This paper investigates the potential of using a manual pursuit tracking task for quantifying loss of motor skills due to Parkinson's disease (PD), by applying human controller (HC) modeling techniques. With this approach, it is possible to obtain detailed quantitative data on motor performance in terms of control gain, response delay, stiffness and damping. Pursuit tracking data was collected from seven early-stage PD patients and a matched control group at the Erasmus MC in Rotterdam. Tracking performance was significantly worse in the PD group compared to the controls. Furthermore, the PD patients showed significantly lower control gains and degraded neuromuscular damping and bandwidth, which indicates that early-stage PD is associated with loss of quick and fast arm movements. While the PD patients showed less consistent and linear control behavior in the task, their data could still be modelled at high accuracy. Using HC models to quantify PD patients' fine motor skill abilities may contribute to improved (early) detection of motor skill loss in PD, as well as detailed monitoring of symptom development and intervention effectiveness.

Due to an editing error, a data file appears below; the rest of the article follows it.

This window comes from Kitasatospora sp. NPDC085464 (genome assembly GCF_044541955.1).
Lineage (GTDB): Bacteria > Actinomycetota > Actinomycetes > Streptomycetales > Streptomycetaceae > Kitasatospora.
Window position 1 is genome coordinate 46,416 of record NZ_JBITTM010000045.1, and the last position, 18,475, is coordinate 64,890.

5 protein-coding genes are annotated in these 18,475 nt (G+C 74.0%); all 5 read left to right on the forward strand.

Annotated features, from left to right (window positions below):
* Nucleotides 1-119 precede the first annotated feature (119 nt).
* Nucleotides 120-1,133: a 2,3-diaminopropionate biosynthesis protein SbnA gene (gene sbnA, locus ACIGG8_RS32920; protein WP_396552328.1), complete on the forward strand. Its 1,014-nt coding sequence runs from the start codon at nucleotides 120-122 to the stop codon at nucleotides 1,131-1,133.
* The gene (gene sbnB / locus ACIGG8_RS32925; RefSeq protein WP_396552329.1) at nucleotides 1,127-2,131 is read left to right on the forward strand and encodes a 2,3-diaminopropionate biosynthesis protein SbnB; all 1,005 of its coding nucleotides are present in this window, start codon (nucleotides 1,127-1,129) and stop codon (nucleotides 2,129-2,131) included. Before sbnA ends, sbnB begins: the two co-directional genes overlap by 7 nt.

|Number of pages||6|
|Publication status||Published - 2022|
|Event||15th IFAC Symposium on Analysis, Design and Evaluation of Human Machine Systems, HMS 2022 - San Jose, United States|
Duration: 12 Sep 2022 → 15 Sep 2022
- human controller modeling
- motor skills
- Parkinson's disease